Wages decline amid energy costs

Wages decline amid energy costs

Tuesday, August 29th 2006

U.S. workers’ real wages declined by 0.5 percent over the last year in most manufacturing sectors due to rising energy costs, a new labor report said Monday.

The U.S. economy has been steadily improving since the 2001 recession with a 4 percent annual growth rate during the first half of the year and a record low unemployment rate of 4.8 percent. But surging energy prices and fears over rising inflation have reduced workers’ real wages.

Since 2001, real hourly wages have fallen 0.6 percent, while manufacturing real wages have fallen by 1.7 percent, according to the National Association of Manufacturers’ annual Labor Day report released Monday.

Workers’ total compensation has continued to outpace inflation, but wages have not. Rising energy prices have driven inflation at a faster pace than workers’ take-home pay, the report says.

The Bush administration has taken note of recent declines in real wages for working Americans, but has been quick to point out that the U.S. economy has the flexibility to maintain its strong economic growth.

“Many simply aren’t feeling the benefits. Many aren’t seeing significant increases in their take-home pay. Their increases in wages are being eaten up by high energy prices and rising health care costs, among others,” said Treasury Secretary Henry Paulson, at a recent speech at Columbia University in New York.

Higher energy prices helped push the overall consumer price index moderately last month despite predictions of a slow down in inflation by the Federal Reserve. The CPI, which measures what Americans pay for goods and services, rose by 0.4 percent in July. Overall, CPI has risen by 4.3 percent, faster than the 3.8 percent in nominal wages.

The rise in prices in U.S. goods has resulted in a 0.5 percent decline in real wages over the past year. Omitting the effects of energy prices, workers’ real wages would have increased by 1.2 percent over the same period.

Federal Reserve Chairman Ben Bernanke warned earlier this summer that higher energy prices could restrain labor productivity growth, meaning real wages and profits would be lower than usual.

“A significant increase in energy prices can simultaneously slow economic growth while raising inflation,” said Bernanke, in remarks before the Economic Club of Chicago in June.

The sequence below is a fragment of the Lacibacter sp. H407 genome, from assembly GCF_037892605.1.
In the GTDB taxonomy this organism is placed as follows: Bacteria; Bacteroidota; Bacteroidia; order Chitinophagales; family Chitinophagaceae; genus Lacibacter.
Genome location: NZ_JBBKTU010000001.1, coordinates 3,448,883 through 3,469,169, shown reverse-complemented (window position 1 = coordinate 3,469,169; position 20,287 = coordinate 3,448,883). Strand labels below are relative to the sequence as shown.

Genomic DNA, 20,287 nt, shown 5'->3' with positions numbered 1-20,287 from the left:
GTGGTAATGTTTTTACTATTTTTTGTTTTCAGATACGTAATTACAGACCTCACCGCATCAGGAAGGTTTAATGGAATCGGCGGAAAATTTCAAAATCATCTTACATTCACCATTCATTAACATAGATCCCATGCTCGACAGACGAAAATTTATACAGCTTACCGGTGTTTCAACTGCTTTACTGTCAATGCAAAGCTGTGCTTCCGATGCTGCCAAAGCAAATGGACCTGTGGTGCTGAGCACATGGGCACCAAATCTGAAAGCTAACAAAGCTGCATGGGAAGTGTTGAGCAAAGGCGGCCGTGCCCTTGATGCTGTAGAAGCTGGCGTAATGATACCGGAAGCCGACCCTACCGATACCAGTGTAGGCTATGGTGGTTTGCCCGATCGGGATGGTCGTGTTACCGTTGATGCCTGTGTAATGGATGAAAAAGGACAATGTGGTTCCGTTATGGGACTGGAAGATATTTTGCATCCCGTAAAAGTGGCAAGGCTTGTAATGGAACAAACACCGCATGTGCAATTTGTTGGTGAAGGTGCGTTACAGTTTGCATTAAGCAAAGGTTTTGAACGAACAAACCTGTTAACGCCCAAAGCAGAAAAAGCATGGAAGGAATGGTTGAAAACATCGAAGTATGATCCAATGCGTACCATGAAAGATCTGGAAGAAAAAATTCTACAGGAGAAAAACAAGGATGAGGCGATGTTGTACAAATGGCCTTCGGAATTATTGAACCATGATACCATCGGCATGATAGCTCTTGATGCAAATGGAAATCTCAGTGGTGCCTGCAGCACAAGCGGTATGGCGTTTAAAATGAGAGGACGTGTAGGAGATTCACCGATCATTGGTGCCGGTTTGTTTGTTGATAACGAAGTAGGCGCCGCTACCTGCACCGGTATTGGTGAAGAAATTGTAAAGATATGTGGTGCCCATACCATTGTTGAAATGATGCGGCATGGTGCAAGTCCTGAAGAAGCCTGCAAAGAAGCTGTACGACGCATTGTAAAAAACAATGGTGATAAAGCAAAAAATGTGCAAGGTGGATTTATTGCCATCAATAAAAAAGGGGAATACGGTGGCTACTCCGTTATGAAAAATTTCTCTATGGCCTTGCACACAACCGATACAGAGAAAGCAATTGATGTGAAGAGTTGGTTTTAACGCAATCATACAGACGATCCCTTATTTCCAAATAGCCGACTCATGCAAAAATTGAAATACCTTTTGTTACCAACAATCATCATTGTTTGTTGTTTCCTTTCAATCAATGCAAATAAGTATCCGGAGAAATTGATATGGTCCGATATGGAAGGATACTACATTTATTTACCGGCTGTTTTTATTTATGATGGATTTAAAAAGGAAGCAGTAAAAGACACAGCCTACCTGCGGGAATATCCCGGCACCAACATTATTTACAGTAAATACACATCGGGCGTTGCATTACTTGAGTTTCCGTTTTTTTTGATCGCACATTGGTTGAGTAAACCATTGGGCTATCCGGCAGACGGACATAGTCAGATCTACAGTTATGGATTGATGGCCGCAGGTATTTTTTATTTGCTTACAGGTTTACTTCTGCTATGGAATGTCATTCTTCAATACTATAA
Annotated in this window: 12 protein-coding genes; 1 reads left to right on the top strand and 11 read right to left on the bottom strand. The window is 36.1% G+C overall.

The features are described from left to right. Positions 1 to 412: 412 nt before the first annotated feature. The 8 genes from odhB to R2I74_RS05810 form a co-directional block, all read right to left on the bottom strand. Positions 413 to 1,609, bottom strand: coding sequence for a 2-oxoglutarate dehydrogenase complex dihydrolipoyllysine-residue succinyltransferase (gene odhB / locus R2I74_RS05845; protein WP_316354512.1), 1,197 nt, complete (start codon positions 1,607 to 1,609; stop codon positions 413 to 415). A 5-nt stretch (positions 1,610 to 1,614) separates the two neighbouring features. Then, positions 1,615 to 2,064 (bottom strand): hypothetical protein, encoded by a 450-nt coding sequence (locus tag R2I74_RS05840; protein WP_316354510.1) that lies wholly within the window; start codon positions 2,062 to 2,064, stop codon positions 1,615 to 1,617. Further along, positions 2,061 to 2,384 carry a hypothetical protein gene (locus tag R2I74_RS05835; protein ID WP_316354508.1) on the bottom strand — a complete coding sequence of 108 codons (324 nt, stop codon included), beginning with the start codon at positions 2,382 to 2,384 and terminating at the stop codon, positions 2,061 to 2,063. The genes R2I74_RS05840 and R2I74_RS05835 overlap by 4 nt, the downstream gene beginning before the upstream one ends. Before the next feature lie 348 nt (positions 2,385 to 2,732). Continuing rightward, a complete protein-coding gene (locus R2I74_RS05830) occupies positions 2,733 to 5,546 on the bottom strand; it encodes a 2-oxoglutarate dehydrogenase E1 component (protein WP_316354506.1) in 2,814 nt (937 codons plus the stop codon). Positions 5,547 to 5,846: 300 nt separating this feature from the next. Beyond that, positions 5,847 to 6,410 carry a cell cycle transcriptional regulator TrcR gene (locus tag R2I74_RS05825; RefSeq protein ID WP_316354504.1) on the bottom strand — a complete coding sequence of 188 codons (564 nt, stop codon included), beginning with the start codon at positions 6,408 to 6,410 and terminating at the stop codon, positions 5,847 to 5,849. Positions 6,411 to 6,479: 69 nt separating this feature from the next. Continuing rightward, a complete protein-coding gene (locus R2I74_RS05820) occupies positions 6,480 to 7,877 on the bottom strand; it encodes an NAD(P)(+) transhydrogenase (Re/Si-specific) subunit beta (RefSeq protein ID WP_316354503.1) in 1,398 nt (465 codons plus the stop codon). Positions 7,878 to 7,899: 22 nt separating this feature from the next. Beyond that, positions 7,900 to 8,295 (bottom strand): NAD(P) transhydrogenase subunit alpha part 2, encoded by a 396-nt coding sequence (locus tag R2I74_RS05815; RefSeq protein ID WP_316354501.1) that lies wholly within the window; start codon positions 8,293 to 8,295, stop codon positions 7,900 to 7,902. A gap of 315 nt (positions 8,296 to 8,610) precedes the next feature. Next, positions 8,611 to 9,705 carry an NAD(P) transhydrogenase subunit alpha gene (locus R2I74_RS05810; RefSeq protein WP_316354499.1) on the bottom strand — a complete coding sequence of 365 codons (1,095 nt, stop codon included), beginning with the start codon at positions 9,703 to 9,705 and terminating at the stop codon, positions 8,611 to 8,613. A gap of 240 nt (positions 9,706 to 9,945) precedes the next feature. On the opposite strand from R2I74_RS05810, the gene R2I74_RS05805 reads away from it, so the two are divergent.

The price of energy has increased by 80 percent over the course of the year. Energy prices continued to rise last month, climbing by 2.9 percent, following a 5.3 percent increase in gasoline prices. So far this year, energy prices rose at an annual rate of 25.3 percent, facilitating a further boost in overall inflation to an annual rate of 4.8 percent, compared with a 3.4 percent rise for consumer prices for the same period last year.

Crude oil prices hit $77 per barrel in mid-July amid further turmoil in the Middle East, causing markets to stir up due to hostilities and tight supplies. U.S. consumers are also feeling the pinch in their pocketbooks with gasoline prices increasing to $3.03 per gallon last week, a nationwide record.

“It is a major long-term challenge and one we need to fix through a comprehensive approach,” Paulson said. “We need to do more on the supply side, and we need to do more to conserve energy.”

Industry experts agree that all U.S. sectors must do more to invest in new technologies and further develop alternative sources of energy, including nuclear power and ethanol.

U.S. energy production is not expected to keep with domestic consumption, according to the U.S. Energy Information Administration, even with an expected 32 percent gain in energy efficient over the next 20 years. According to the Department of Energy, the United States is expected to import about 32 percent of its domestic energy needs by 2025.

NAM has called for “energy reform” that would include: maximizing domestic exploration like ANWAR and offshore drilling in the Gulf of Mexico, increasing energy efficiency and conservation, funneling greater investment in research to develop new fuels and technologies for alternative sources of energy, and reforming U.S. regulatory process.

“The time has come to build a national energy policy to address these costs by increasing domestic production and supply,” said John Engler, NAM president and CEO.

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